23

This is a question that is a little bit difficult to unpack if you are not familiar with computational complexity. Like most of the field of computational complexity, the main results are widely believed but conjectural. The complexity classes typically associated with efficient classical computation are $\mathsf{P}$ (for deterministic algorithms) and $\...


22

I think I have a deterministic algorithm that finds the exit in $O(n2^{n/2})$ oracle calls. First, find the labels for all the vertices of distance $n/2$ from the entrance. This takes $O(2^{n/2})$ queries. Then, start from the entrance and walk $n+1$ steps to get to a node $X$ of distance $n+1$ from the entrance. We will try to reach the exit from this node....


22

To have a list of such problems, you can look at the list of superpolynomial speed improvement at the quantum algorithm zoo (QAZ). The list below is based on this (see QAZ for precise definitions and references. This is another way to say I don’t even pretend to understand many of the problems of this list!) Algebraic and Number Theoretic Problems If I’m ...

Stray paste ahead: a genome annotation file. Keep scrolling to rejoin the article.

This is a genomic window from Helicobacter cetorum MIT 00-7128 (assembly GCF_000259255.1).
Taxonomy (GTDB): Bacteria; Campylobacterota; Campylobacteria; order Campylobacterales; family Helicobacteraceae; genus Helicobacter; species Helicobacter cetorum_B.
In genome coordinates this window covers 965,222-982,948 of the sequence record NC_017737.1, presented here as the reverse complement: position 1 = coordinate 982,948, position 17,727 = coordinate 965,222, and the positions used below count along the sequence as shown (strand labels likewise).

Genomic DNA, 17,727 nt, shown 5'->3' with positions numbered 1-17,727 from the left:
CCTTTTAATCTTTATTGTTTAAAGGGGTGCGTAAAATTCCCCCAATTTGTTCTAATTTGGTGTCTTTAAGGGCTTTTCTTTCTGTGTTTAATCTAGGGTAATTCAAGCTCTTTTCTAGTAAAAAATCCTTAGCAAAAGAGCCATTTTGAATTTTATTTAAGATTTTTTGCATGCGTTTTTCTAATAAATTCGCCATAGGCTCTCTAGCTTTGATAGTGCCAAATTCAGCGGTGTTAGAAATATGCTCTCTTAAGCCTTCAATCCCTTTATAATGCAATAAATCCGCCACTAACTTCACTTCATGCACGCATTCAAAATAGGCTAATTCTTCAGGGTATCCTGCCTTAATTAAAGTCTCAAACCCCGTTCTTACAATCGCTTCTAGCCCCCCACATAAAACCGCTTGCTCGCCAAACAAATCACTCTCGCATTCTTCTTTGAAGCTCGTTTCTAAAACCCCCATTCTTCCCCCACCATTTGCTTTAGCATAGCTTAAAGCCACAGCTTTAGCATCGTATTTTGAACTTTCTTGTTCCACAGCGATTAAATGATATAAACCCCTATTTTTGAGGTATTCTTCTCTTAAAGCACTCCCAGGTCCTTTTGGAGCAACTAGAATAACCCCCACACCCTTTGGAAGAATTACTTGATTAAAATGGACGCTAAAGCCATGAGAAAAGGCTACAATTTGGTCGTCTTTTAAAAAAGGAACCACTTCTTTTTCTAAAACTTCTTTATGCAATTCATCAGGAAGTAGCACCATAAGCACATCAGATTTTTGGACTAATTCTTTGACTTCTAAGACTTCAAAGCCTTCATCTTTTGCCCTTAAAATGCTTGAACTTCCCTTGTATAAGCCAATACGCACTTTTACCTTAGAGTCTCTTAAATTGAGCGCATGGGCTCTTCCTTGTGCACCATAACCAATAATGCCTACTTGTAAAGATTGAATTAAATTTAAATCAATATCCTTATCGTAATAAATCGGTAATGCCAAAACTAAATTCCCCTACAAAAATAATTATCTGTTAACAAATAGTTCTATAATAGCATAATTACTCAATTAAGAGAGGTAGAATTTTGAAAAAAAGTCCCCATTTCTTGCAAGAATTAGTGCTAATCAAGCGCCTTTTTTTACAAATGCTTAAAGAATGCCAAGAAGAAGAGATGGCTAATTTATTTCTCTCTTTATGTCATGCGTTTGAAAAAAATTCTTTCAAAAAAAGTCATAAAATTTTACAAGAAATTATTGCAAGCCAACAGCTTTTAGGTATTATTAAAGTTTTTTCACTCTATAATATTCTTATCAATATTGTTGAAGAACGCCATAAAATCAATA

20

Here the goal is to construct a decision problem D so that (a) if you can factor you can solve the decision problem in polynomial time and (b) if you can solve the decision problem you can factor in polynomial time. There are a number of ways to do this. To name just two: D: given n and k, does n have a divisor d satisfying 1 < d <= k? D: given n ...


19

Two quick clarifications: Adiabatic QC is typically "based on qubits" just as much as circuit-based QC is -- I don't know where you got the idea that it isn't! (Though one could also use qutrits or other building blocks, in either the circuit or the adiabatic models.) As Mateus pointed out, the justly-famous result of Aharonov et al. says that "adiabatic ...


19

No, $\mathrm{NP}\subseteq\mathrm{BQP}$ is not known to imply $\mathrm P=\mathrm{NP}$. Even the stronger assumption $\mathrm{NP}\subseteq\mathrm{BPP}$ is not known to yield a deeper collapse than $\mathrm{NP}=\mathrm{RP}$ and $\mathrm{PH}=\mathrm{ZPP^{RP}}=\mathrm{BPP}$; in particular, it is not even known to imply $\mathrm{NP}=\mathrm{coNP}$. (However, all ...